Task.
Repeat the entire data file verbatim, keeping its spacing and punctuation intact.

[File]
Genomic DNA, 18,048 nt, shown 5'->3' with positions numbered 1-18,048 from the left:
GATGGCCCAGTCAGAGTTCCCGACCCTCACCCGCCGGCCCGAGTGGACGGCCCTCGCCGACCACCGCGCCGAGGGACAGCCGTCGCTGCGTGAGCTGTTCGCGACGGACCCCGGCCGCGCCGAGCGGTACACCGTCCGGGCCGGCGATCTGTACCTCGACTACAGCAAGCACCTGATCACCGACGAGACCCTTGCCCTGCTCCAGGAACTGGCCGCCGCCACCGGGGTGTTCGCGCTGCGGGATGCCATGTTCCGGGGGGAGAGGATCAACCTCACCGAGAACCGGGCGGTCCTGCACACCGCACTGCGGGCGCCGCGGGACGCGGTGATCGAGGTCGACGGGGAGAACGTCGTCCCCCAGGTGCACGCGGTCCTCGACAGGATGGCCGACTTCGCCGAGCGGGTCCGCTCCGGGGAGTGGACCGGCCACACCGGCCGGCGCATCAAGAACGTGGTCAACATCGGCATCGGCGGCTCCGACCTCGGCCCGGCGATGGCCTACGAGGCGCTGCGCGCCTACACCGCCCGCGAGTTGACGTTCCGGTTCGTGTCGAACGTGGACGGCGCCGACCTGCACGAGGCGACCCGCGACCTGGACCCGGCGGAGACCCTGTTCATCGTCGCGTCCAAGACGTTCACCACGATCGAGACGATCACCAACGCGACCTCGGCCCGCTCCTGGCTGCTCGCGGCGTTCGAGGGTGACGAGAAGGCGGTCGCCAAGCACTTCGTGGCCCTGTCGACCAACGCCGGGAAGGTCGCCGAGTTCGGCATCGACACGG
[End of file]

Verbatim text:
Genomic DNA, 18,048 nt, shown 5'->3' with positions numbered 1-18,048 from the left:
GATGGCCCAGTCAGAGTTCCCGACCCTCACCCGCCGGCCCGAGTGGACGGCCCTCGCCGACCACCGCGCCGAGGGACAGCCGTCGCTGCGTGAGCTGTTCGCGACGGACCCCGGCCGCGCCGAGCGGTACACCGTCCGGGCCGGCGATCTGTACCTCGACTACAGCAAGCACCTGATCACCGACGAGACCCTTGCCCTGCTCCAGGAACTGGCCGCCGCCACCGGGGTGTTCGCGCTGCGGGATGCCATGTTCCGGGGGGAGAGGATCAACCTCACCGAGAACCGGGCGGTCCTGCACACCGCACTGCGGGCGCCGCGGGACGCGGTGATCGAGGTCGACGGGGAGAACGTCGTCCCCCAGGTGCACGCGGTCCTCGACAGGATGGCCGACTTCGCCGAGCGGGTCCGCTCCGGGGAGTGGACCGGCCACACCGGCCGGCGCATCAAGAACGTGGTCAACATCGGCATCGGCGGCTCCGACCTCGGCCCGGCGATGGCCTACGAGGCGCTGCGCGCCTACACCGCCCGCGAGTTGACGTTCCGGTTCGTGTCGAACGTGGACGGCGCCGACCTGCACGAGGCGACCCGCGACCTGGACCCGGCGGAGACCCTGTTCATCGTCGCGTCCAAGACGTTCACCACGATCGAGACGATCACCAACGCGACCTCGGCCCGCTCCTGGCTGCTCGCGGCGTTCGAGGGTGACGAGAAGGCGGTCGCCAAGCACTTCGTGGCCCTGTCGACCAACGCCGGGAAGGTCGCCGAGTTCGGCATCGACACGG